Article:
Guest feature: Russell Taylor of Futsal Escocia
The great Xavi once said "In futsal, you see whether a player is really talented. You notice the small details in quality, class and tactical understanding".
In futsal you have limited space, the equivalent of 37 v 37 on an 11 a side football pitch.
Futsal is fast and intense. Your mind is constantly active. It is both physically and mentally challenging.
In possession you are required to think fast:
• where and when to move and create space for you our your teammate
• when to pass, dribble or shoot
You have to be technically good and have good game awareness and intelligence to find space, retain possession and create goalscoring opportunities.
Once you lose possession you are required to:
• have the desire to work hard for the team
• track back and follow runners
• press at the right time
• have a tactical understanding
• regain possession without conceding a goal
Every player on the court is involved in the game. Intelligent and more technical players get the opportunity to shine, both on and off the ball.
In my opinion, the way Scottish football is structured, players with the aforementioned attributes can be overlooked in favour of fast, powerful kids that can kick the ball harder. These kids are less talented but are more productive on a football pitch at that time.
Kids start off playing fun 4's and 5's and those with the pace, power and will to win dictate the majority of games. Sometimes you'd be better playing 1 or 2 a side as they are the only players touching the ball.
Towards the end of 5's when space is more limited and the game is more challenging, what happens? We move to a bigger pitch and bigger goals. Who does this benefit?The same process happens on the transition from 7 to 11 a side.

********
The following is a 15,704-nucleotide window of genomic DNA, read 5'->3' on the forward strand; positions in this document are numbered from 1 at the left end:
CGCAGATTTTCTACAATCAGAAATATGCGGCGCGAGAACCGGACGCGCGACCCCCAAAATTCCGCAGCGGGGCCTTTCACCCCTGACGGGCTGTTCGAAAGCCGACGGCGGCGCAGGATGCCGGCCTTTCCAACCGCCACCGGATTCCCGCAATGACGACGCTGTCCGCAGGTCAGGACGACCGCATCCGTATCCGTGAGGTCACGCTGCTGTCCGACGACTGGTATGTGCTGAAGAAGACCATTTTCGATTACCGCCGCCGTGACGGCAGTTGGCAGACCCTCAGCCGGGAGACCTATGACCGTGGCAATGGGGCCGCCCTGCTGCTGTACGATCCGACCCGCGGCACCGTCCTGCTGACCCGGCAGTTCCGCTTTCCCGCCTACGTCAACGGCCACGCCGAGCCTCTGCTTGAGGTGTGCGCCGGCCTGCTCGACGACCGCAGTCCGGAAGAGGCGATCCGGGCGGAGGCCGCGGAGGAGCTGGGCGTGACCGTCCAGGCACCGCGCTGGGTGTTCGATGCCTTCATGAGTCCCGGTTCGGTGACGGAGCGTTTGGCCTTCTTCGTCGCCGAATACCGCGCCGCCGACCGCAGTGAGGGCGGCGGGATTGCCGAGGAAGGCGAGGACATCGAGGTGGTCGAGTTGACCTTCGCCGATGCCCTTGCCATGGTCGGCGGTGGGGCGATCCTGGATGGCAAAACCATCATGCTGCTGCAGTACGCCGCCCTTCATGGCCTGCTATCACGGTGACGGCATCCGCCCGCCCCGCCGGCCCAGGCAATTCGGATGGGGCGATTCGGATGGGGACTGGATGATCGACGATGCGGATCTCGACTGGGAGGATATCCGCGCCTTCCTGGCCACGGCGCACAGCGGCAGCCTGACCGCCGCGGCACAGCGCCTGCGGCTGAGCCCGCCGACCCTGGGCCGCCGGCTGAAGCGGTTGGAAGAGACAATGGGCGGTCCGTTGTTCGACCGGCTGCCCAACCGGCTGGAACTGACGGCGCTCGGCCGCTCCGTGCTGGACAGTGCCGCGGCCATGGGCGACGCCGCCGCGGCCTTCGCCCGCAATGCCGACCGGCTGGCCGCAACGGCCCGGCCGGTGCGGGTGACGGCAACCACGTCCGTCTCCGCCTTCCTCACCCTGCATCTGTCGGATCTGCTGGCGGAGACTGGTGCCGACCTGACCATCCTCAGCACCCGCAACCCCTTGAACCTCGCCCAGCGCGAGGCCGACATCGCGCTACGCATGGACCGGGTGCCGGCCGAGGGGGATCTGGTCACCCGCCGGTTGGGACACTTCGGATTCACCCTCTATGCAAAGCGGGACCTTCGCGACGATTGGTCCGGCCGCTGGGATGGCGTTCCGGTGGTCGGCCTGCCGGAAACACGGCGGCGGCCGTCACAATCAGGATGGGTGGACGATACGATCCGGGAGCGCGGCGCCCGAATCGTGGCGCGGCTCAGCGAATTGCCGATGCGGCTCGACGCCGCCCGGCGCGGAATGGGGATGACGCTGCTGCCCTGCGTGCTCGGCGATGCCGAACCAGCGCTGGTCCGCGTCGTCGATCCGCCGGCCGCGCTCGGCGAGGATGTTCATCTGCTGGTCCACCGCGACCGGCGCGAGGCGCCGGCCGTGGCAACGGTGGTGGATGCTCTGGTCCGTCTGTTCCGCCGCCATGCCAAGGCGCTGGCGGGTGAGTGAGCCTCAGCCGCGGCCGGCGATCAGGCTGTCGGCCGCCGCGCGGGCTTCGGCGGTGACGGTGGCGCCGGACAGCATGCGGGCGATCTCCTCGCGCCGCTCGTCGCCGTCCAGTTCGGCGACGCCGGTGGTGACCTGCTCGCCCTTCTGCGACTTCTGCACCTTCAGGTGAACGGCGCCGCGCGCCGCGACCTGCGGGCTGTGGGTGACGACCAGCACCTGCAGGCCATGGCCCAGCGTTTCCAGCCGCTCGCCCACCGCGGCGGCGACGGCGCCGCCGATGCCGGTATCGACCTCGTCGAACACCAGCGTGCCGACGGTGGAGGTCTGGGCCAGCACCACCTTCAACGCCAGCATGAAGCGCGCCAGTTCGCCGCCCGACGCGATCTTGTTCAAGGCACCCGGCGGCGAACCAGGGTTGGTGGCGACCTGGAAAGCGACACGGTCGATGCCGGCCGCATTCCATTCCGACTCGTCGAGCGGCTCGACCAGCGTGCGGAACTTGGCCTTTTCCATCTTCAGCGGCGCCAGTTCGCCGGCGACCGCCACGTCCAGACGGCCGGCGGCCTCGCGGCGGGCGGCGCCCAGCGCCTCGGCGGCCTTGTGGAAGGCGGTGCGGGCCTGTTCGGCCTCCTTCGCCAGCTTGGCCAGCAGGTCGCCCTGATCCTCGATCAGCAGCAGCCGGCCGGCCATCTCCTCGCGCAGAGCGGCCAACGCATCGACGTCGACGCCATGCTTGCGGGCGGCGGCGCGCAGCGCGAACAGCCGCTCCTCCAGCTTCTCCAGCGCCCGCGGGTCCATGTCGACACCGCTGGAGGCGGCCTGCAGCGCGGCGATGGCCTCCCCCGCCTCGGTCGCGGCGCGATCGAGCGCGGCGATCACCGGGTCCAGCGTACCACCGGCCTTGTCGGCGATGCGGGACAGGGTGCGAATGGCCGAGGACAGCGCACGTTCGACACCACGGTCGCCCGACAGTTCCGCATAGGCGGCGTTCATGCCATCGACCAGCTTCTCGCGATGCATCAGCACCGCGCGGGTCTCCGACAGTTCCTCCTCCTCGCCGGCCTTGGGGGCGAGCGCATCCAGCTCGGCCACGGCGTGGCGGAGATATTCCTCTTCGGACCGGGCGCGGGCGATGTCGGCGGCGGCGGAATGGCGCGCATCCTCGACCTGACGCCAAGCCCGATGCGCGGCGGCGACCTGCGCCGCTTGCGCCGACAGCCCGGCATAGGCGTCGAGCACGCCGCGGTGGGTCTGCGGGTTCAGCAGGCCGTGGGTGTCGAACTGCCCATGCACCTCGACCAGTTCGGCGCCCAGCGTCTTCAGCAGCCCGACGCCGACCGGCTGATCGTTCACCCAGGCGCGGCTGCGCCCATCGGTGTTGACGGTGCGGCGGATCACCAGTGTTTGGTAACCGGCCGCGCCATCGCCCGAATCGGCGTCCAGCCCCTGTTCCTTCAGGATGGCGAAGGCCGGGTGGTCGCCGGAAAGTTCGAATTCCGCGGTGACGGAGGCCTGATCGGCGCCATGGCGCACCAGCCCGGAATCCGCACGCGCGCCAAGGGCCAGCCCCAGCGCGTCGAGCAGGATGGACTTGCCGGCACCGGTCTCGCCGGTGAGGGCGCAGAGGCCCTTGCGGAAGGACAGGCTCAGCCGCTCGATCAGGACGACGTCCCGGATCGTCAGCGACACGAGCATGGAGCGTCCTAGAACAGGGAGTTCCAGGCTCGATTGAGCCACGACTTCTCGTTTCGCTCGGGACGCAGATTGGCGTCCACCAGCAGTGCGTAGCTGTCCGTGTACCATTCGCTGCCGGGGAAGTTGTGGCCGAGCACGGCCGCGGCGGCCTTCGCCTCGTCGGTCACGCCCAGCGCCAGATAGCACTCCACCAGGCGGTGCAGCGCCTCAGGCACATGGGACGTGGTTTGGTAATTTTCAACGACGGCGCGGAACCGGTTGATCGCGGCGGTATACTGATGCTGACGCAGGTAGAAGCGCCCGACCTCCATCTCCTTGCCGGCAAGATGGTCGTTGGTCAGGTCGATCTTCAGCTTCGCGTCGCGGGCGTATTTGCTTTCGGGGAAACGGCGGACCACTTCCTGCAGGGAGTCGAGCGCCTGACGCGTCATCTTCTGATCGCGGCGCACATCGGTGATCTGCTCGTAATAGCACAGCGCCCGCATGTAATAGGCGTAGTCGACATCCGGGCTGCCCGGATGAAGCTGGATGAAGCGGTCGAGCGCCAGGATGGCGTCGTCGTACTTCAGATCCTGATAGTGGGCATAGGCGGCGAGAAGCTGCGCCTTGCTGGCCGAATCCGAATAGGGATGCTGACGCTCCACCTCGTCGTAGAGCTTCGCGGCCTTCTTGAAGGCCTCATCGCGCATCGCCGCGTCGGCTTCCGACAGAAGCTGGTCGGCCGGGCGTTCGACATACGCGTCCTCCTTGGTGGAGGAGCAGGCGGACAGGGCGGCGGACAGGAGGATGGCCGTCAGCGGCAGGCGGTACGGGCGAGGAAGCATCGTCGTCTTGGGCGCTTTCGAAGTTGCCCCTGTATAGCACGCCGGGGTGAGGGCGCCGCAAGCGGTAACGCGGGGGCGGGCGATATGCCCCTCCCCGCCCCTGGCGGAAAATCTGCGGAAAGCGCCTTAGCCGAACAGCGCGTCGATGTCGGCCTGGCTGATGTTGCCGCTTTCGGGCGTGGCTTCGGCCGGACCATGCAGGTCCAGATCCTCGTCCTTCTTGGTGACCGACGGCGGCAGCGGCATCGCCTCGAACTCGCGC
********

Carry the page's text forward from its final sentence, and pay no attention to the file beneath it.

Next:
By this time, academies are full of players that have been excelling on a bigger pitch with more space. Do they have the same qualities once all the players mature and physically develop? Are they intelligent enough to break down a team that parks the bus with 21 players playing in less than half a pitch?
Personally, I feel academies frequently (not always) recruit the wrong players. They recruit what appear to be good players, but once you look closer a lot of the players lack in game intelligence and awareness.
I believe the structure of our game dictates the type of player selected. Although we play non competitive until under 13 age group, there's far to much emphasis on selecting a winning team from 7 years old. Winning comes before development.
I set up a winter futsal league 3 years ago and numbers have continued to rise year on year. This winter we hav e an amazing 93 teams involved in futsal in Fife, with over 900 players involved.
You may or may not be surprised to know that although the leagues have been successful and that 18 of the top 20 players in world football come from futsal backgrounds, very few people from the professional game have came to have a look at these players.
The question is why? We should be embracing something that has a proven track record of developing WORLD CLASS players.
If you take the time to look, there's intelligent, creative and technically gifted players out there.